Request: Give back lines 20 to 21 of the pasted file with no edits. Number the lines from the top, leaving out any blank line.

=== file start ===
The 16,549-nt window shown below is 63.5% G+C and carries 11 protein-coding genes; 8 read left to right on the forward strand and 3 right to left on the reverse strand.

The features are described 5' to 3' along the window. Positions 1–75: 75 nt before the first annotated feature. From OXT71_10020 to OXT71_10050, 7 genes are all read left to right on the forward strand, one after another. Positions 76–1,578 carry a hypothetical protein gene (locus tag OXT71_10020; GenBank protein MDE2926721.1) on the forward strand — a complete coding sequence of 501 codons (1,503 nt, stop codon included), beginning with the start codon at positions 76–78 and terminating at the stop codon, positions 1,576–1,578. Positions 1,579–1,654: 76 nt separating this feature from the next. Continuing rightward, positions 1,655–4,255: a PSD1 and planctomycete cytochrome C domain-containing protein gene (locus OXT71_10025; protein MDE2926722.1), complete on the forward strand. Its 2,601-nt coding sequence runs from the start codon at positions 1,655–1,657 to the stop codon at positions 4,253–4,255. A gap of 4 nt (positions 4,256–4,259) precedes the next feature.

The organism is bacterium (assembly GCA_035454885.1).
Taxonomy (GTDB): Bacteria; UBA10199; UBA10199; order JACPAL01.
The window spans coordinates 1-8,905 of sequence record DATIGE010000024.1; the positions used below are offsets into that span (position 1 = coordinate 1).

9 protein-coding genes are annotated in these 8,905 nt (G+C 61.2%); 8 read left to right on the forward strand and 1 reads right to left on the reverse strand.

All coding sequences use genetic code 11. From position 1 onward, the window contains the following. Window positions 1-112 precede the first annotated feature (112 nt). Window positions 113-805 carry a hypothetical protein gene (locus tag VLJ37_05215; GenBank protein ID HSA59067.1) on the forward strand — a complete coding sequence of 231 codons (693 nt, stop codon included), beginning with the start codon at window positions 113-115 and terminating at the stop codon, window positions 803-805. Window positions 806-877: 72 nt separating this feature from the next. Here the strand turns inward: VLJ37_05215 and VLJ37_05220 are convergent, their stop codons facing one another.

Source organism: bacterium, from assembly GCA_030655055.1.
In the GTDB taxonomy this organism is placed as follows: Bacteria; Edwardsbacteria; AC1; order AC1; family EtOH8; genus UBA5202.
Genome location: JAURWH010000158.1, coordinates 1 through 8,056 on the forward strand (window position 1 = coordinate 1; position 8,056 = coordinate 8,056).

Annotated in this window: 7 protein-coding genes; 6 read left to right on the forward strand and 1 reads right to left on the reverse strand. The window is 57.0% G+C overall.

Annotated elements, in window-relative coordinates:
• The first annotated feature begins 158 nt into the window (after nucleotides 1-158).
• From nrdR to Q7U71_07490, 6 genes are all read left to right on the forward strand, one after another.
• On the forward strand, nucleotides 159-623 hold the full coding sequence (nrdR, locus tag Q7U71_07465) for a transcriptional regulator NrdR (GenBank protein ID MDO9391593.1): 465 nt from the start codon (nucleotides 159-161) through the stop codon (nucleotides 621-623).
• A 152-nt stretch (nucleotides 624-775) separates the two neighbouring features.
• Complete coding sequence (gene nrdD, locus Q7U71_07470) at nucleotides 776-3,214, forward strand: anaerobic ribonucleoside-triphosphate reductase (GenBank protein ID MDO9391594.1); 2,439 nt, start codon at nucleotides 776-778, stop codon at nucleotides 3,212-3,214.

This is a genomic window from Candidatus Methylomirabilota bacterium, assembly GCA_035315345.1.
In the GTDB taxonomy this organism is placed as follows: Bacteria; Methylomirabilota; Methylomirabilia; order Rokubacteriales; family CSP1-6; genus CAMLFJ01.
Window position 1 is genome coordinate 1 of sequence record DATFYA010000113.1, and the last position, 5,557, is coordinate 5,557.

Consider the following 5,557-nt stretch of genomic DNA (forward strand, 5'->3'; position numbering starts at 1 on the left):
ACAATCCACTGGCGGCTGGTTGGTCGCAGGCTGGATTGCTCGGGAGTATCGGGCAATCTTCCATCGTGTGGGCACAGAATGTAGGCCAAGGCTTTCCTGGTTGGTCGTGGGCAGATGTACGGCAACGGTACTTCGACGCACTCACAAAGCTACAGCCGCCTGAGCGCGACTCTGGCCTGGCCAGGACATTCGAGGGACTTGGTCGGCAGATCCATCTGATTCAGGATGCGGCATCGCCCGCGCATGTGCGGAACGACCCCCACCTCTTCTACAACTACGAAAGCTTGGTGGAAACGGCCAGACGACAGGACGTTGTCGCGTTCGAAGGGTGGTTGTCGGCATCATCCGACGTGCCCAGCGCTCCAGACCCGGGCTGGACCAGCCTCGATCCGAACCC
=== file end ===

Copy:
Window position 1 is genome coordinate 1 of sequence record DATFYA010000113.1, and the last position, 5,557, is coordinate 5,557.

Consider the following 5,557-nt stretch of genomic DNA (forward strand, 5'->3'; position numbering starts at 1 on the left):